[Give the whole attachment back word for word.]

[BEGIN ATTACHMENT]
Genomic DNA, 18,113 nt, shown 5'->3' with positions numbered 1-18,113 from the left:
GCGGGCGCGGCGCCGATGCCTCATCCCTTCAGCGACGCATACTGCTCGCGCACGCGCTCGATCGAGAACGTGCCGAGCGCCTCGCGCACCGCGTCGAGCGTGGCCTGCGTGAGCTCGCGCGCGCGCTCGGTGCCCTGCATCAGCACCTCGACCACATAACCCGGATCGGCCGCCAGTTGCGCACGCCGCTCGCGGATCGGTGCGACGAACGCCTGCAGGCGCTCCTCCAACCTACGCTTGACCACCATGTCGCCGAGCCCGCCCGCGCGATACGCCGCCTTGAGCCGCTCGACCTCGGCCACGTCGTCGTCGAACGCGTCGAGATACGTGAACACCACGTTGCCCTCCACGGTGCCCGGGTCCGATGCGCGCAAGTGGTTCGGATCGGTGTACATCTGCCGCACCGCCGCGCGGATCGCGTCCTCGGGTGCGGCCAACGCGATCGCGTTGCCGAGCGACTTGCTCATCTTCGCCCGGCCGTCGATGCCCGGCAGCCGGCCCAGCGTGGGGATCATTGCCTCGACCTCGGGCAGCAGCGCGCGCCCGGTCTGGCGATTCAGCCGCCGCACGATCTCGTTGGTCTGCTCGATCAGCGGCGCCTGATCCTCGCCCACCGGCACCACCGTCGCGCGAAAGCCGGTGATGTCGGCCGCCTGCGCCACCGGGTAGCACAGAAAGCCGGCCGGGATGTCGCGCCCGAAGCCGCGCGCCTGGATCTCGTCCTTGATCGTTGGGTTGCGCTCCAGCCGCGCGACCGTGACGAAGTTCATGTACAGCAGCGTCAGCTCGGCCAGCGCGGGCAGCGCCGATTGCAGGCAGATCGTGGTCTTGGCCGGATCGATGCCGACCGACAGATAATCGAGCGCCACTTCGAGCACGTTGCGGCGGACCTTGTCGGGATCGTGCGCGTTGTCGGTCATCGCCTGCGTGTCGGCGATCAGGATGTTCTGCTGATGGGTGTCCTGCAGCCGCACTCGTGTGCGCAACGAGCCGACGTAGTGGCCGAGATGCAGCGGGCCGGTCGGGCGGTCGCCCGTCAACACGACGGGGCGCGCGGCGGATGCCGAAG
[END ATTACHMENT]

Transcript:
Genomic DNA, 18,113 nt, shown 5'->3' with positions numbered 1-18,113 from the left:
GCGGGCGCGGCGCCGATGCCTCATCCCTTCAGCGACGCATACTGCTCGCGCACGCGCTCGATCGAGAACGTGCCGAGCGCCTCGCGCACCGCGTCGAGCGTGGCCTGCGTGAGCTCGCGCGCGCGCTCGGTGCCCTGCATCAGCACCTCGACCACATAACCCGGATCGGCCGCCAGTTGCGCACGCCGCTCGCGGATCGGTGCGACGAACGCCTGCAGGCGCTCCTCCAACCTACGCTTGACCACCATGTCGCCGAGCCCGCCCGCGCGATACGCCGCCTTGAGCCGCTCGACCTCGGCCACGTCGTCGTCGAACGCGTCGAGATACGTGAACACCACGTTGCCCTCCACGGTGCCCGGGTCCGATGCGCGCAAGTGGTTCGGATCGGTGTACATCTGCCGCACCGCCGCGCGGATCGCGTCCTCGGGTGCGGCCAACGCGATCGCGTTGCCGAGCGACTTGCTCATCTTCGCCCGGCCGTCGATGCCCGGCAGCCGGCCCAGCGTGGGGATCATTGCCTCGACCTCGGGCAGCAGCGCGCGCCCGGTCTGGCGATTCAGCCGCCGCACGATCTCGTTGGTCTGCTCGATCAGCGGCGCCTGATCCTCGCCCACCGGCACCACCGTCGCGCGAAAGCCGGTGATGTCGGCCGCCTGCGCCACCGGGTAGCACAGAAAGCCGGCCGGGATGTCGCGCCCGAAGCCGCGCGCCTGGATCTCGTCCTTGATCGTTGGGTTGCGCTCCAGCCGCGCGACCGTGACGAAGTTCATGTACAGCAGCGTCAGCTCGGCCAGCGCGGGCAGCGCCGATTGCAGGCAGATCGTGGTCTTGGCCGGATCGATGCCGACCGACAGATAATCGAGCGCCACTTCGAGCACGTTGCGGCGGACCTTGTCGGGATCGTGCGCGTTGTCGGTCATCGCCTGCGTGTCGGCGATCAGGATGTTCTGCTGATGGGTGTCCTGCAGCCGCACTCGTGTGCGCAACGAGCCGACGTAGTGGCCGAGATGCAGCGGGCCGGTCGGGCGGTCGCCCGTCAACACGACGGGGCGCGCGGCGGATGCCGAAG